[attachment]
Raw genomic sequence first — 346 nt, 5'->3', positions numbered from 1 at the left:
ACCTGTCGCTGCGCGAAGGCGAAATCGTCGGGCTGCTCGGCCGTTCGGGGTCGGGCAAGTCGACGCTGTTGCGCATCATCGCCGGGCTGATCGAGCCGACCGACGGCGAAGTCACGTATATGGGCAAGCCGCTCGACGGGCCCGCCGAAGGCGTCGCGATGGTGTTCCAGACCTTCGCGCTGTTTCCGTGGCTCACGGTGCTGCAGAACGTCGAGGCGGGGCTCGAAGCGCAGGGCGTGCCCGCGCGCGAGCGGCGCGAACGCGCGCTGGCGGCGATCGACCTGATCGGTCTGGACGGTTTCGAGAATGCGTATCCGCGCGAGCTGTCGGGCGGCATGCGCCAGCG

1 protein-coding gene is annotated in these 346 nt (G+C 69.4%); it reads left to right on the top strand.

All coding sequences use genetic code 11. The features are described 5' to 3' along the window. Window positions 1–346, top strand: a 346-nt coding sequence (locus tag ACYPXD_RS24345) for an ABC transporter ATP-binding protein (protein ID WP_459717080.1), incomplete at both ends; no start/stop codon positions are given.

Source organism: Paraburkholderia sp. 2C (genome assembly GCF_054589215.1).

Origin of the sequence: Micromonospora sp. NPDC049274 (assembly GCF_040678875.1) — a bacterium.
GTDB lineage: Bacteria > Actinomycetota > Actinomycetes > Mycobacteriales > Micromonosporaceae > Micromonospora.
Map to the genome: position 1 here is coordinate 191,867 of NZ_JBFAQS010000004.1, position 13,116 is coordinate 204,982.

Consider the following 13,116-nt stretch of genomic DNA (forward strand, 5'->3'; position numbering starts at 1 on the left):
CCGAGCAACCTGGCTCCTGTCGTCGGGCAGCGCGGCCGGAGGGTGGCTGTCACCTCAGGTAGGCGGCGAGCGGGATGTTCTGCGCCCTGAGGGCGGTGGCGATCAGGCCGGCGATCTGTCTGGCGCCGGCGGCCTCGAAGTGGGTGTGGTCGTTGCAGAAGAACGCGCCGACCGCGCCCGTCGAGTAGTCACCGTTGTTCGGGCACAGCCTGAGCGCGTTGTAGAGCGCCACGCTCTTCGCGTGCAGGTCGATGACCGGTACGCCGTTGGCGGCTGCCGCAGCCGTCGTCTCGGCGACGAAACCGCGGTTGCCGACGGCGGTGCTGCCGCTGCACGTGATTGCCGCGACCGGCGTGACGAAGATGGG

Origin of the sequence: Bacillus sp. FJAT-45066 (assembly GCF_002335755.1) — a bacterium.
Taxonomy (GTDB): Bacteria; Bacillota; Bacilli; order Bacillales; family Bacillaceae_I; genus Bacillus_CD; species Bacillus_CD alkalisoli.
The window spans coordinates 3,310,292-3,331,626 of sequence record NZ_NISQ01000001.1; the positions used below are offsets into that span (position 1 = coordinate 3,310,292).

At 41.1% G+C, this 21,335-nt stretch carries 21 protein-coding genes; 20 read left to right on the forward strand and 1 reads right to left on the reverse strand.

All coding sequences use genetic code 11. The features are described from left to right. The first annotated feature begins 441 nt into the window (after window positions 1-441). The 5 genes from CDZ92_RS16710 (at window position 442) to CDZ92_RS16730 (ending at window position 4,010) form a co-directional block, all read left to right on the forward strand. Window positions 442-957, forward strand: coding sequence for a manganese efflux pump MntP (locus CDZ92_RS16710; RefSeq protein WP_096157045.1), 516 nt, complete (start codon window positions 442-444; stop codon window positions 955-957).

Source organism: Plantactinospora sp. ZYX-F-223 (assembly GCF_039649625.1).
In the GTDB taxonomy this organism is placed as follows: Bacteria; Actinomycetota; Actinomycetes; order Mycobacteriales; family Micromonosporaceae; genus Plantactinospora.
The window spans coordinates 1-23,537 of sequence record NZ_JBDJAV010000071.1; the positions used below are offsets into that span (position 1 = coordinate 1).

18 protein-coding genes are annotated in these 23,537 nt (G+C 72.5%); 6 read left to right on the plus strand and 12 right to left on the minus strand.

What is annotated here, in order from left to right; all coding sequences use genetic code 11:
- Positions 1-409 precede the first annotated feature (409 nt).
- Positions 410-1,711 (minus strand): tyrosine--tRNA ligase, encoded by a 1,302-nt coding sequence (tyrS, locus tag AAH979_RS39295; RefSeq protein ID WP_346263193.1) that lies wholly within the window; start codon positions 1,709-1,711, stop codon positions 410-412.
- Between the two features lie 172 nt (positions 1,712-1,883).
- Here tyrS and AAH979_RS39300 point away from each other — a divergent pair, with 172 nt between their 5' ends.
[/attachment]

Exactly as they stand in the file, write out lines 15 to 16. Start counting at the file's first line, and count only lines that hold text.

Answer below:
All coding sequences use genetic code 11. The features are described from left to right. The first annotated feature begins 441 nt into the window (after window positions 1-441). The 5 genes from CDZ92_RS16710 (at window position 442) to CDZ92_RS16730 (ending at window position 4,010) form a co-directional block, all read left to right on the forward strand. Window positions 442-957, forward strand: coding sequence for a manganese efflux pump MntP (locus CDZ92_RS16710; RefSeq protein WP_096157045.1), 516 nt, complete (start codon window positions 442-444; stop codon window positions 955-957).

Source organism: Plantactinospora sp. ZYX-F-223 (assembly GCF_039649625.1).